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Yeni Mosque and the Age of Anarchy

Wednesday, November 16, 2011

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One of the most popular tourist sites in Istanbul, Turkey today is the Yeni Mosque. It is strategically placed in the heart of the old city, next to the L-shaped Egyptian bazaar (otherwise known as the Spice Bazaar) and overlooking the Bosphorus. It features six domes with two towering minarets. Its main dome is 17.5 meters in diameter and is 36 meters high. The interior of the mosque is exquisitely decorated with Iznik tiles and with marble columns near the minbar of the mosque.

The Yeni Mosque was built between 1597 and 1665, the longest stretch of time taken to build any mosque in the Ottoman Empire. This period coincided with the most tumultuous period in the empire that resulted in total anarchy throughout the land and the passing of seven Sultans. The very choice of location and architectural style is a reflection of the decadence, corruption and chaos that the empire endured throughout the beginning of the 17th century. In this article, the conditions of the Ottoman Empire from when the mosque was commissioned to when the mosque was finally built are examined.

Mehmet III reigned from 1595 to 1603. He was largely an ineffectual ruler and did not display strong desire to govern. This allowed his mother, Safiye Sultana, to have great influence over him. There were only two significant events that happened in his reign. First, in a bid to outflank the Spanish, the English under Queen Elizabeth I, were keen to establish good relations with the Ottoman Empire. Her majesty`s flagship, the Hector, sailed to the Bosphorus and was open to visitors to board the ship and examine it. The Venetians were outraged by this as it may open the Ottoman eyes to “things they do not know.” No such eye openings occurred, and Mehmet III viewed the ship with very little curiosity or interest. Had this occurred a mere decade earlier, before the death of the famous Ottoman admiral Uluj Ali, this opportunity to modernize the Ottoman navy would not have been missed.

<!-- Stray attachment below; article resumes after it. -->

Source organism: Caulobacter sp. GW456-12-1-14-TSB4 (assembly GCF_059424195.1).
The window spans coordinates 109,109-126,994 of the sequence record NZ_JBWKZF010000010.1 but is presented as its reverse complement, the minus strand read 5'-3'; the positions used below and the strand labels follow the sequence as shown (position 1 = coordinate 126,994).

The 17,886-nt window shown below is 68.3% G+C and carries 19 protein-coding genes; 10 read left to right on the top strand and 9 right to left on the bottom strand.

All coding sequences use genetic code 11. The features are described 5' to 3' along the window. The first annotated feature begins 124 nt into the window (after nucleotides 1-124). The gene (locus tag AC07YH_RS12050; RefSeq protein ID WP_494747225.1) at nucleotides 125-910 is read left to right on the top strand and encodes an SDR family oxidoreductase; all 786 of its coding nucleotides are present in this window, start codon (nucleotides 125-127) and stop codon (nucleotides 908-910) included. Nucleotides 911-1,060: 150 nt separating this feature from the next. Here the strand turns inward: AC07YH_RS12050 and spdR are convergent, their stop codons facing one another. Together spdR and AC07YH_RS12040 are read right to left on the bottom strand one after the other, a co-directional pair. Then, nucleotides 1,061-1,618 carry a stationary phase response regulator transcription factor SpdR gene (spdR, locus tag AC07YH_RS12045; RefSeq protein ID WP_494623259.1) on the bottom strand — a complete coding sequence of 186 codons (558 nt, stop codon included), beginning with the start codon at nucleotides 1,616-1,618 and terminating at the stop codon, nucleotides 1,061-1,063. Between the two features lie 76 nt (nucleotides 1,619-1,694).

The other significant event was the commissioning of the Yeni Mosque under the leadership of Safiye Sultana. This was the first imperial mosque not to be commissioned by the Sultan himself. The construction of the mosque was riddled with political rivalries of the time. It was in a predominantly poor area and the local inhabitants were given some compensation and forced to relocate. The vast expenditures of the building effort also conflicted with the Janissaries, who greedily felt entitled to the money through increased salaries and benefits. Nevertheless, the building project continued and was only stopped in 1603 when Mehmet III was no longer emperor.

A series of three emperors with short lived reigns then followed. The first, Sultan Ahmet I, seemed to be a capable leader. He is credited for commissioning the construction of the Sultanahmet mosque, otherwise known as the Blue Mosque, overlooking the Hagia Sophia. Today, it is one of the most popular attractions in Istanbul. He opened the empire with increased trade agreements, known as Capitulations, which allowed the English and Dutch to have trade and navigation advantages in the Ottoman Empire. These agreements, however, later proved disastrous for the Ottoman Empire. During his reign, extortion and malpractice at the public sector went unchecked, further bringing the empire closer to financial ruin.